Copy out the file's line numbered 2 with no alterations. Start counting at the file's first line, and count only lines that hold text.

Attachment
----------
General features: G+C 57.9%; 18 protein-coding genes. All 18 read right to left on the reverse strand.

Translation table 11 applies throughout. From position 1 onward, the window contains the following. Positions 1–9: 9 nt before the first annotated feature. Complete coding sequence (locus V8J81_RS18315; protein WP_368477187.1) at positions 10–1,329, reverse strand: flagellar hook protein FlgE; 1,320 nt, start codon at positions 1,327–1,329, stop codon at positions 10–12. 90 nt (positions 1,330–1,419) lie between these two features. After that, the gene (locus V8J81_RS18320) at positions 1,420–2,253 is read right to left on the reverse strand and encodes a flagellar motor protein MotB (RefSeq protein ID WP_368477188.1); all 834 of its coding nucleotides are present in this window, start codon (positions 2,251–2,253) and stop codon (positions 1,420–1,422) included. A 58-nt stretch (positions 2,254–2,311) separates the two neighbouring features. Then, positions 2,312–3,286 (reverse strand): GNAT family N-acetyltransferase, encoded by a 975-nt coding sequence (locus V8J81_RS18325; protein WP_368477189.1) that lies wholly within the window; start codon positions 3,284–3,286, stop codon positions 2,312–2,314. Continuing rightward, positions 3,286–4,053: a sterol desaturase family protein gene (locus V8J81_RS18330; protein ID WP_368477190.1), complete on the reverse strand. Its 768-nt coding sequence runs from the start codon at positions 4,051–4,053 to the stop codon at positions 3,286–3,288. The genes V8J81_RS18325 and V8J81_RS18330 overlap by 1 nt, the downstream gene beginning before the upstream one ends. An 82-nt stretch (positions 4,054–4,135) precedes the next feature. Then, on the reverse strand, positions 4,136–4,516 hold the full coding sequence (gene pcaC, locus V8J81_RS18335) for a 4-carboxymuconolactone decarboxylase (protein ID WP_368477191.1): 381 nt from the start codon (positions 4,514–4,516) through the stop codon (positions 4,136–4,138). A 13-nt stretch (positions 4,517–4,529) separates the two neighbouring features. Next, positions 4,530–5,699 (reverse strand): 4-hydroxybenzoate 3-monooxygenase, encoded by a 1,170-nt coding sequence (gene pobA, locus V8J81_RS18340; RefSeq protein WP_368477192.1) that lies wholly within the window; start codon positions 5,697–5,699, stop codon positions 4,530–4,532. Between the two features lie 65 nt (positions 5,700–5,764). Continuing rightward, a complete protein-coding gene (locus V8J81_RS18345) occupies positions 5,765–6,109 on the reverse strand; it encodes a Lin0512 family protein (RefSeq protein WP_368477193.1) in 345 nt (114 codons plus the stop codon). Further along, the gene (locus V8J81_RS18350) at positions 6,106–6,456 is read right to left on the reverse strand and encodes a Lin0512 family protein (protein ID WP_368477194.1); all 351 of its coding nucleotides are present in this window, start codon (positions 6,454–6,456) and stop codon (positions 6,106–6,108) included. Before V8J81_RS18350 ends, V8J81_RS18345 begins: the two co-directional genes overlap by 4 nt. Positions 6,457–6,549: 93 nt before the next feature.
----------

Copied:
Translation table 11 applies throughout. From position 1 onward, the window contains the following. Positions 1–9: 9 nt before the first annotated feature. Complete coding sequence (locus V8J81_RS18315; protein WP_368477187.1) at positions 10–1,329, reverse strand: flagellar hook protein FlgE; 1,320 nt, start codon at positions 1,327–1,329, stop codon at positions 10–12. 90 nt (positions 1,330–1,419) lie between these two features. After that, the gene (locus V8J81_RS18320) at positions 1,420–2,253 is read right to left on the reverse strand and encodes a flagellar motor protein MotB (RefSeq protein ID WP_368477188.1); all 834 of its coding nucleotides are present in this window, start codon (positions 2,251–2,253) and stop codon (positions 1,420–1,422) included. A 58-nt stretch (positions 2,254–2,311) separates the two neighbouring features. Then, positions 2,312–3,286 (reverse strand): GNAT family N-acetyltransferase, encoded by a 975-nt coding sequence (locus V8J81_RS18325; protein WP_368477189.1) that lies wholly within the window; start codon positions 3,284–3,286, stop codon positions 2,312–2,314. Continuing rightward, positions 3,286–4,053: a sterol desaturase family protein gene (locus V8J81_RS18330; protein ID WP_368477190.1), complete on the reverse strand. Its 768-nt coding sequence runs from the start codon at positions 4,051–4,053 to the stop codon at positions 3,286–3,288. The genes V8J81_RS18325 and V8J81_RS18330 overlap by 1 nt, the downstream gene beginning before the upstream one ends. An 82-nt stretch (positions 4,054–4,135) precedes the next feature. Then, on the reverse strand, positions 4,136–4,516 hold the full coding sequence (gene pcaC, locus V8J81_RS18335) for a 4-carboxymuconolactone decarboxylase (protein ID WP_368477191.1): 381 nt from the start codon (positions 4,514–4,516) through the stop codon (positions 4,136–4,138). A 13-nt stretch (positions 4,517–4,529) separates the two neighbouring features. Next, positions 4,530–5,699 (reverse strand): 4-hydroxybenzoate 3-monooxygenase, encoded by a 1,170-nt coding sequence (gene pobA, locus V8J81_RS18340; RefSeq protein WP_368477192.1) that lies wholly within the window; start codon positions 5,697–5,699, stop codon positions 4,530–4,532. Between the two features lie 65 nt (positions 5,700–5,764). Continuing rightward, a complete protein-coding gene (locus V8J81_RS18345) occupies positions 5,765–6,109 on the reverse strand; it encodes a Lin0512 family protein (RefSeq protein WP_368477193.1) in 345 nt (114 codons plus the stop codon). Further along, the gene (locus V8J81_RS18350) at positions 6,106–6,456 is read right to left on the reverse strand and encodes a Lin0512 family protein (protein ID WP_368477194.1); all 351 of its coding nucleotides are present in this window, start codon (positions 6,454–6,456) and stop codon (positions 6,106–6,108) included. Before V8J81_RS18350 ends, V8J81_RS18345 begins: the two co-directional genes overlap by 4 nt. Positions 6,457–6,549: 93 nt before the next feature.